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Global hop market

A local alternative to mass beer suggested by independent brewers has been successful and is now altering the global market. Beer is becoming more diversified, so transnational companies have to accept the new game rules and to switch focus to young and fast growing markets. All these processes increased the demand for aroma and bitter hop as well as their acreage expansion on two continents. However now there appeared a downward trend of alcohol consumption in the world, so even special sorts can soon turn to be sufficient. In this connection the dynamic American hop market is already facing some problems. EU hop producers have become more cautious, they are not racing to exceed the demand and look forward with more confidence, judging by the contract terms. 

Hop Market in Russia

Germany still dominates the Russian market, yet over the recent two years one has been able observe a continuous success of Czech hop suppliers. Their expansion and growing popularity of hops from the United States became the drivers of supplies growth in 2016 despite the preceding modest harvest crop in the EU, as well as the factor of relative stability in 2017. In this connection, in 2017, the ratio of the varieties continued to shift towards the aroma ones, and the supplies of Magnum hop and other alpha varieties were reduced. However, the import of bitter hop pellets is partially replaced by extracts, especially from the major beer manufacturers. Total volumes of alpha acid supplies, according to our estimation, decreased by approximately 5% and returned to the level of 2015. Barth Haas Group continues dominating the hop products market; HVG also increased its weight. At the same time, Morris Hanbury significantly reduced the supplies in 2017.

Beginner’s guide to Chinese beer

Beer, as we know it today, was first brewed in China in 1900 when a brewery was founded in Harbin, the capital of Heilongjiang Province. The country has never looked back.


Today, there are more than 1,500 domestic beer brands in China making it the world’s leading nation for beer production and consumption.

If you visit China, don’t order a Western beer brand. Be adventurous. Here’s a beginner’s guide to Chinese beer to help you get started.

TsingTao Beer

Tsingtao is currently exported to more than 90 countries around the world, so it is likely you’ve heard of China’s most popular beer.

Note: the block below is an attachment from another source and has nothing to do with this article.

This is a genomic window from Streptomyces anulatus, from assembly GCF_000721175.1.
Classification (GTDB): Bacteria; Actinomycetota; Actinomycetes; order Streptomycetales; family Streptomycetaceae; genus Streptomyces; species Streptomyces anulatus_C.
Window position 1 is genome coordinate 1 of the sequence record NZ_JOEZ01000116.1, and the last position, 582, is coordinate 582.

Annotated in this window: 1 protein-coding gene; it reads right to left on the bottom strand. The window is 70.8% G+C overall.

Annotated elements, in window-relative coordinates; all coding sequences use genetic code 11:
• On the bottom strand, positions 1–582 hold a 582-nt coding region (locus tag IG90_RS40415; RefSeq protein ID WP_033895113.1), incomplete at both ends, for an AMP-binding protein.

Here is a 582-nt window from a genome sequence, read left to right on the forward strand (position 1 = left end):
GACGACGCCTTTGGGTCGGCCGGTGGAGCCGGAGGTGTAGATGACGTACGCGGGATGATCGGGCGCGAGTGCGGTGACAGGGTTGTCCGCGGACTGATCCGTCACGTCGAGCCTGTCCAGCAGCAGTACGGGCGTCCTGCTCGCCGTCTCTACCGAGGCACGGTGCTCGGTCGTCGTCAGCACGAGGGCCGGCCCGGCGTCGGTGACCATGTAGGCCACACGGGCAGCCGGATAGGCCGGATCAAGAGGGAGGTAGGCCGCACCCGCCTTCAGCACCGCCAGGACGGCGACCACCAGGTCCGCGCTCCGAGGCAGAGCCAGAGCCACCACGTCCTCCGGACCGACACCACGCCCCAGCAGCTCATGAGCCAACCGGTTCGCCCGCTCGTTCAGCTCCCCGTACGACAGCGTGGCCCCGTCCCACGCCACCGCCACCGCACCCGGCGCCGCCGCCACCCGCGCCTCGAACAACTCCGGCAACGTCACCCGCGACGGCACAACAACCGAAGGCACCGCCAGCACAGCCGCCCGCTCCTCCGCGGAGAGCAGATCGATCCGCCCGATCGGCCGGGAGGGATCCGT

First produced in 1903 when Germany and Britain opened a beer factory in Qingdao, TsingTao has become a Chinese cultural staple that has transcended the country’s drastic changes over the past century.

According to the company’s website, the first Tsingtao beer was most likely served at a live kung-fu fight in 1904 and it was also the first Chinese beer imported to the US back in 1972.

Snow Beer

Snow Beer, also known as Snowflake Beer, is a light lager that was first brewed in 1993. It has managed to become a serious contender to TsingTao Beer in less than a decade.

Despite being primarily sold in China, it is the world’s best-selling beer brand in the world, boasting annual sales of about 110 million hectolitres—enough to fill 12 Olympic-sized swimming pools with beer every day.

The brand currently has a sponsorship deal with the Spanish Football League and is also, unsurprisingly, one of the main sponsors of the 2022 Winter Olympic Games.

Harbin Beer

China’s oldest beer dates back to 1900 when Jan Wróblewski, a German citizen with Polish roots, founded a brewery in Harbin to supply thirsty Russians working on the Trans-Manchurian Railway project.

Brewed with a distinctive European flavour, Harbin Beer has managed to preserve its unique taste and heritage for well over a century and it shows no sign of stopping.

Interestingly, Harbin Beer is also vegan friendly, with the company claiming that they do not use animal products in the processing or filtration of any products.

Yanjing Beer

Yanjing Beer is the official state beer of China, a distinction that was bestowed on the brewery in 1995 and is also humbly printed on its international labels.

Founded in 1980, the name comes from the old name for China’s capital city and it is also remains a ‘Beijing stalwart’, deriving 25 percent of its sales from inside Beijing.

This rice beer is also made using mineral water found 90 metres below the YanShan Mountain, located north of Beijing.

3 Авг. 2016



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